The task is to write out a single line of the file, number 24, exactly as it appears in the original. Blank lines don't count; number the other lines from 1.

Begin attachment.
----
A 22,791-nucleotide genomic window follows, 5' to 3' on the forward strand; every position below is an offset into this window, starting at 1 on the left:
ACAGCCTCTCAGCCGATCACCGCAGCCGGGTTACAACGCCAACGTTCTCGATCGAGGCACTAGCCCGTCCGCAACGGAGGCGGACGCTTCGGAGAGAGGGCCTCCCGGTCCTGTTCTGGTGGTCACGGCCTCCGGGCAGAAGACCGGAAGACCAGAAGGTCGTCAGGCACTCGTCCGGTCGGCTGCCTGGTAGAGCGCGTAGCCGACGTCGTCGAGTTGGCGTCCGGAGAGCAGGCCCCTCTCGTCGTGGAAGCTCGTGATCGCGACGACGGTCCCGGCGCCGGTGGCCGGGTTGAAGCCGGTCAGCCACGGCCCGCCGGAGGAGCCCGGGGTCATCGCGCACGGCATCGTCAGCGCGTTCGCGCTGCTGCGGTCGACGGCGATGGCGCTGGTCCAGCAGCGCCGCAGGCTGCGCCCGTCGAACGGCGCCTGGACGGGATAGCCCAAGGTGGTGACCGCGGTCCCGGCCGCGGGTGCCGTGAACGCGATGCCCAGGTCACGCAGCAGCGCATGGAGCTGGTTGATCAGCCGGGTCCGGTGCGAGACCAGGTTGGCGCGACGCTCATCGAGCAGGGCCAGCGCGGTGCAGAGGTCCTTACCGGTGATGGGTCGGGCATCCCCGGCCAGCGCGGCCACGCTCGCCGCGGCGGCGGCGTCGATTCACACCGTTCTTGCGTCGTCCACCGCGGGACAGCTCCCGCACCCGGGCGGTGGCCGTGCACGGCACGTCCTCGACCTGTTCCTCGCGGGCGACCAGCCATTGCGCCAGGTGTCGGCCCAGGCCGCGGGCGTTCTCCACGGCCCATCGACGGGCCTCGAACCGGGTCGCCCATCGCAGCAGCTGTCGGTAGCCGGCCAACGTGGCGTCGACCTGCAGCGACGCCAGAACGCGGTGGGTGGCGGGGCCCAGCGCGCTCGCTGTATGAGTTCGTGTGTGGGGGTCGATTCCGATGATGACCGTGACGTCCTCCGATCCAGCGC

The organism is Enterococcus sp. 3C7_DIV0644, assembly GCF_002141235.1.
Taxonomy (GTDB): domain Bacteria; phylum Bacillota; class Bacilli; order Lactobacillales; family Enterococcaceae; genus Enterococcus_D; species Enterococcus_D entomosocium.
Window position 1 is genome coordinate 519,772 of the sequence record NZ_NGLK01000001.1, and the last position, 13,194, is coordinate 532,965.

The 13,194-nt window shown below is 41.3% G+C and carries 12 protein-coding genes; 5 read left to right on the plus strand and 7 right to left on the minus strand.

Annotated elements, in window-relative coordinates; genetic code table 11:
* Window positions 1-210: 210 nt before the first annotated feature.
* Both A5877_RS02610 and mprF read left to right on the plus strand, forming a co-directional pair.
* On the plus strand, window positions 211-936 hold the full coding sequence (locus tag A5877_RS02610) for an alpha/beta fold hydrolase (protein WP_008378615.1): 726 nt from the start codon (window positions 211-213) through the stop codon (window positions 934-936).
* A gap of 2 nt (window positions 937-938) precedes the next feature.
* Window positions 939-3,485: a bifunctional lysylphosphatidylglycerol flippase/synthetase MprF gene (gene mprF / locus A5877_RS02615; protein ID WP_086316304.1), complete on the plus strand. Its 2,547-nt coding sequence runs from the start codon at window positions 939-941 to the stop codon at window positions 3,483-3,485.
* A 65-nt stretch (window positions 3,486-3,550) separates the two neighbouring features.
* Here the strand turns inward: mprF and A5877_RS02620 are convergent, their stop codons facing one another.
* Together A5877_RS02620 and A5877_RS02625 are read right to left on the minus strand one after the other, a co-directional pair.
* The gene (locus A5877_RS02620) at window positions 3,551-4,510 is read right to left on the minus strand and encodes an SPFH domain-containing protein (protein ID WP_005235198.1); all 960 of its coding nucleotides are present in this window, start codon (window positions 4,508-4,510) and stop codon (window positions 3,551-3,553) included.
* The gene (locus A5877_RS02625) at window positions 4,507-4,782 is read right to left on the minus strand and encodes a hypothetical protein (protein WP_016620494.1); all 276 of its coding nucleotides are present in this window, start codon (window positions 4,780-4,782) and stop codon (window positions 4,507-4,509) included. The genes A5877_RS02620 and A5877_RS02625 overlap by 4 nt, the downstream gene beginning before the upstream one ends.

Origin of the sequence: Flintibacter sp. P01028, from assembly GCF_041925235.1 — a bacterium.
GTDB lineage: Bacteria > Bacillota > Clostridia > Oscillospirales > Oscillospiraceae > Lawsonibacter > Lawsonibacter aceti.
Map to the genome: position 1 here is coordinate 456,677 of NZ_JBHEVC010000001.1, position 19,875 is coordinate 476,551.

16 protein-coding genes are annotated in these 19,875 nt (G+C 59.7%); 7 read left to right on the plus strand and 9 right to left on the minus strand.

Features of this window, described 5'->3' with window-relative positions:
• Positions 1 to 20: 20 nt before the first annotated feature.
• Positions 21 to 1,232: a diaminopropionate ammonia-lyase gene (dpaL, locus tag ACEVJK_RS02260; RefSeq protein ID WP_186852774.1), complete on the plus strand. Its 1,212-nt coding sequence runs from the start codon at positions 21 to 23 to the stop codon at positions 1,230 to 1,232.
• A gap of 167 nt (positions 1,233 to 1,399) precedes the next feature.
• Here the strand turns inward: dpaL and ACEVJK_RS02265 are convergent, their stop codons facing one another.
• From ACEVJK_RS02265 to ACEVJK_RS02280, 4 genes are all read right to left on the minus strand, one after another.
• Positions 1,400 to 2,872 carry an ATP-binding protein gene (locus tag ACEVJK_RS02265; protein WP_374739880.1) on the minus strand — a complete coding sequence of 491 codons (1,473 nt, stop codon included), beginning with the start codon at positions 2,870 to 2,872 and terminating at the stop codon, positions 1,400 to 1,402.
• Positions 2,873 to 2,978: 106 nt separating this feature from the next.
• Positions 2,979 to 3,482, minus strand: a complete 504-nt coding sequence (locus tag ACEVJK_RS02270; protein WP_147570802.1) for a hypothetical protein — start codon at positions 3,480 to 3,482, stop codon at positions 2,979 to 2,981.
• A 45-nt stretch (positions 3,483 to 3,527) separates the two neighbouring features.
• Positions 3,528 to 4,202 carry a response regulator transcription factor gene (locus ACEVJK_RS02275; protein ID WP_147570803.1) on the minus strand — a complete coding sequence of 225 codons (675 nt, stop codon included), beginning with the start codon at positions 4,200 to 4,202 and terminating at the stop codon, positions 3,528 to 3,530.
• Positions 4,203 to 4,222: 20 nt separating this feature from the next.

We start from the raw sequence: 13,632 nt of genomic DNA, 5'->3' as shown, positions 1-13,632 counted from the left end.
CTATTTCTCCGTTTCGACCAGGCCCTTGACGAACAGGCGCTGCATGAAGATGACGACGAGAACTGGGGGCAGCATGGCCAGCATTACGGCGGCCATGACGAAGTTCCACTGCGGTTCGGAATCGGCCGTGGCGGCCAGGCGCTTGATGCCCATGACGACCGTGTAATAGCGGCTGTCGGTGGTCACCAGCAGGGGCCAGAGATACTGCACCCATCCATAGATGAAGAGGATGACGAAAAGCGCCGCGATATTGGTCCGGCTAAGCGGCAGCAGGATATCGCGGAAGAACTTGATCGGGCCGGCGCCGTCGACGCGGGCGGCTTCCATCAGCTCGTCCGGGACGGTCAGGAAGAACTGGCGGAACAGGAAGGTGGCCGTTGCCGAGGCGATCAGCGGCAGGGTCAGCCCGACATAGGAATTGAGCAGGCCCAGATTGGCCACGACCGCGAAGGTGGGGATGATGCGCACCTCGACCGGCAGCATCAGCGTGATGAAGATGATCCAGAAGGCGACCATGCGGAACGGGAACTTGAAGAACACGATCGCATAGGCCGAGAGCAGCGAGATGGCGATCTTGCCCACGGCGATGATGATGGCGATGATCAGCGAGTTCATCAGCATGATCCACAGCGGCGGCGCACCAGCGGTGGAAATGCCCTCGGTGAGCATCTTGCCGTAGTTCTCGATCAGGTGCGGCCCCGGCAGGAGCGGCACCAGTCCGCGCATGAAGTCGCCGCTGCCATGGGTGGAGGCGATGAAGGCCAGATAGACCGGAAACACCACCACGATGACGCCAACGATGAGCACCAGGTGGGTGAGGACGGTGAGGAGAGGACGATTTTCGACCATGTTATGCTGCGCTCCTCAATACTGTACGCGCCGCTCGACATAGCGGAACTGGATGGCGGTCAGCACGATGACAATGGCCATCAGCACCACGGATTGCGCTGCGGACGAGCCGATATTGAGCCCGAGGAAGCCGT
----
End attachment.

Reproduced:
• Positions 21 to 1,232: a diaminopropionate ammonia-lyase gene (dpaL, locus tag ACEVJK_RS02260; RefSeq protein ID WP_186852774.1), complete on the plus strand. Its 1,212-nt coding sequence runs from the start codon at positions 21 to 23 to the stop codon at positions 1,230 to 1,232.